• Linked disturbance interactions in South-Central Alaska: implications for ecosystems and people

      Hansen, Winslow D. (2013-05)
      Communities and ecosystems in the Alaskan boreal forest are undergoing substantial change. People contribute to this change. They are also impacted by the consequences. For example, wildfire and spruce bark beetle (Dendroctonus rufipennis) outbreaks have increased in frequency and severity due to warming trends, affecting the ecosystem and services important to people. I conducted a study to explore the social and ecological implications of changing natural disturbances. I evaluated how the occurrence of spruce bark beetle outbreak has altered the probability of wildfire between 2001 and 2009 on the Kenai Peninsula, Alaska. Modeling the effects of bark beetle outbreak on the probability of large wildfire (> 500 ha) and small wildfires (<500 ha), I found that the influence of the outbreak differed as a function of wildfire size. The occurrence and length of outbreak increased large wildfire probability. Small wildfires were mediated by human influence and less so by bark beetle outbreak. I also used spatial econometric techniques to estimate how wildfires and the bark beetle outbreak affected property values on the Kenai Peninsula in 2001 and 2010. I found that wildfires> 3.3 ha and the bark-beetle outbreak increased property values. Wildfires <3.3 ha decreased property values.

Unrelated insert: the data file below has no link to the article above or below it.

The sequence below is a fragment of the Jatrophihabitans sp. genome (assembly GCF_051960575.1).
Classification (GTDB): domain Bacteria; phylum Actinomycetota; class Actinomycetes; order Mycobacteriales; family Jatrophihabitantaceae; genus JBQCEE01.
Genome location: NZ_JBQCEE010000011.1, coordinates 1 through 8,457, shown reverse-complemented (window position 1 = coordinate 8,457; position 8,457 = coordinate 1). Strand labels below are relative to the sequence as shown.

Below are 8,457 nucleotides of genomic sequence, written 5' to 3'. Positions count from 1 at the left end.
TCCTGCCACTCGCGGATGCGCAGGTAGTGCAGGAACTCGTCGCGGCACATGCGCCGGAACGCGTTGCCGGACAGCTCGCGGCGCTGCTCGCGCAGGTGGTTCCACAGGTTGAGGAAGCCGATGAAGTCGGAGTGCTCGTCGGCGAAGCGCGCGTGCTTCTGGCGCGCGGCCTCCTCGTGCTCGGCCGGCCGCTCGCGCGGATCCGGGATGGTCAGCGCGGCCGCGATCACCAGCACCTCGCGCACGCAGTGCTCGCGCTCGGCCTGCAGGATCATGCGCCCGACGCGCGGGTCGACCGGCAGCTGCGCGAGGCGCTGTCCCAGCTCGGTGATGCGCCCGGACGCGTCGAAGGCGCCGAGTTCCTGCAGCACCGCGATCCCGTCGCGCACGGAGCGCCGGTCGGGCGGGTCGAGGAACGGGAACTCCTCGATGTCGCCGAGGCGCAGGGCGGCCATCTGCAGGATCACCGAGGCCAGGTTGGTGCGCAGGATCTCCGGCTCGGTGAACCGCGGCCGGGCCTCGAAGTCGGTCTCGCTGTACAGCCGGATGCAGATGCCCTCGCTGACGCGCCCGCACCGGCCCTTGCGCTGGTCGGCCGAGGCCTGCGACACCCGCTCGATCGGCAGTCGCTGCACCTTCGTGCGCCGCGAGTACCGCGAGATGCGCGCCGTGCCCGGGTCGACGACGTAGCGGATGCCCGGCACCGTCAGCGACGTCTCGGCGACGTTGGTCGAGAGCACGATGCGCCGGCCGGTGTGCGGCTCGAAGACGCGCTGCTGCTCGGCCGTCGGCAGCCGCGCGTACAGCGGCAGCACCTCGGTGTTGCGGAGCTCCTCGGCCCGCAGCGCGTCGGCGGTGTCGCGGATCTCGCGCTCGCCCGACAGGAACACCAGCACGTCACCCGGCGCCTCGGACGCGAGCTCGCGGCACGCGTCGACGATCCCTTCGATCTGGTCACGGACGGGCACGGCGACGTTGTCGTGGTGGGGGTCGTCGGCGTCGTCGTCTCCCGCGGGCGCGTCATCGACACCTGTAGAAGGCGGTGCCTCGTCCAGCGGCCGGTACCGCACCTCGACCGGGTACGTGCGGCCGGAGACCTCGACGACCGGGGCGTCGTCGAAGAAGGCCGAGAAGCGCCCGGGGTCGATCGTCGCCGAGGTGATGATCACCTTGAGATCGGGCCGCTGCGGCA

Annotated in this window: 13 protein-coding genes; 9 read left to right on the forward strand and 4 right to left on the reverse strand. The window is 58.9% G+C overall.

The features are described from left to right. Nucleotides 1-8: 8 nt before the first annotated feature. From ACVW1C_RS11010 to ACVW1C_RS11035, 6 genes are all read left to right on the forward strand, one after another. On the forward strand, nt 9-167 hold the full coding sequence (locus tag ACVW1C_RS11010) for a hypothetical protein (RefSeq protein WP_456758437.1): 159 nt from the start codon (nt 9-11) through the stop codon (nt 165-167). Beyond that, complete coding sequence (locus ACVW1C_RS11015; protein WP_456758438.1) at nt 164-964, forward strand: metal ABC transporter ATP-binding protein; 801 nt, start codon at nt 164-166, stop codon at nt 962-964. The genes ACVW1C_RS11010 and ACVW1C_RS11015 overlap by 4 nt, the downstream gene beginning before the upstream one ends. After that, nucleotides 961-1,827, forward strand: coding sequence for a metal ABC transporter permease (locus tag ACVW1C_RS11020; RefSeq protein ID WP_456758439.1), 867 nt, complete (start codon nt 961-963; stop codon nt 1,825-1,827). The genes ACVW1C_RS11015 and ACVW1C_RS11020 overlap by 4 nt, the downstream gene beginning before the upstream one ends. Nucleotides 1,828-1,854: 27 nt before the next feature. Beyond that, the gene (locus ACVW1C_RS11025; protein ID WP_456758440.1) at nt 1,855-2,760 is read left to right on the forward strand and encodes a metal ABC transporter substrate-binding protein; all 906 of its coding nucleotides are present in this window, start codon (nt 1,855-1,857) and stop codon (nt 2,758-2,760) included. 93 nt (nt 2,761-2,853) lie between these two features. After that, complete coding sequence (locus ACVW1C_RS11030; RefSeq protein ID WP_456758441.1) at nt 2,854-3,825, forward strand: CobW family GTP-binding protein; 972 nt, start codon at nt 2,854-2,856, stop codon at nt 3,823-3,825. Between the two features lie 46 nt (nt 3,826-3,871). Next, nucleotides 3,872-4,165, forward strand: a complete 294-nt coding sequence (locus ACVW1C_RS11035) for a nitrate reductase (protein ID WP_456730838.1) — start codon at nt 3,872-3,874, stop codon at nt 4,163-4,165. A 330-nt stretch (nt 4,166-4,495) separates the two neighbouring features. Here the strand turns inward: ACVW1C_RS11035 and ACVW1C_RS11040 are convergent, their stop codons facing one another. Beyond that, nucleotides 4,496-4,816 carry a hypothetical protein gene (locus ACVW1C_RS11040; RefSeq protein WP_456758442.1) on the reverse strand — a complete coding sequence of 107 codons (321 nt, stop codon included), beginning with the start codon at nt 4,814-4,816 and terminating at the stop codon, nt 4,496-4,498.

• Temporal and spatial variation of broadleaf forest flammability in boreal Alaska

      Wehmas, Maija I.; Verbyla, David; Mann, Daniel; Hollingsworth, Teresea (2018-08)
      The boreal forest is a carbon reservoir containing roughly 40% of the world's reactive soil carbon, which is mainly cycled by wildland fires. Climate warming in boreal Alaska has changed the wildfire regime such that an increase in broadleaf forest relative to conifer forest is likely, which may reduce landscape flammability. However, the current and future flammability of broadleaf forest in a warming climate is not well understood. We used pre-fire and post-fire geospatial data to investigate the flammability of upland boreal forest patches in Interior Alaska in relation to summer weather conditions. Our objectives were to assess burning of broadleaf forest patches during "Normal" vs. "Large Fire Years", by week within a fire season, and by topographic position. Using 30-meter land-cover and fire-severity grids, we estimated the flammability of upland broadleaf forest patches during Large and Normal Fire Years. We then tested for topographic effects using a solar radiation index to eliminate potential deviations within the vegetation. Finally, Moderate Resolution Imaging Spectroradiometer (MODIS) hotspots were used to track the spatial extent of burns during the fire season by examining the periods of fire activity and intensity. Flammability of broadleaf forest patches varied both in time and space. Even during Normal Fire Years, broadleaf forest patches exhibited substantial flammability, with a mean of over 50% patch area burned. Patch flammability was significantly higher during Large Fire Years. Burning of broadleaf patches varied with topographic position and correlated with potential insolation. Broadleaf forest patches burned most frequently in late June-early July. Contrary to "conventional wisdom", broadleaf forest patches in boreal Alaska are susceptible to burning even during Normal Fire Years. With climate warming, the flammability of broadleaf forest is likely to increase due to more extreme fire weather events. Thus, although the frequency of broadleaf forest patches on the landscape is likely to increase with more frequent and severe wildfires, their effectiveness as a fire break may decrease in the future.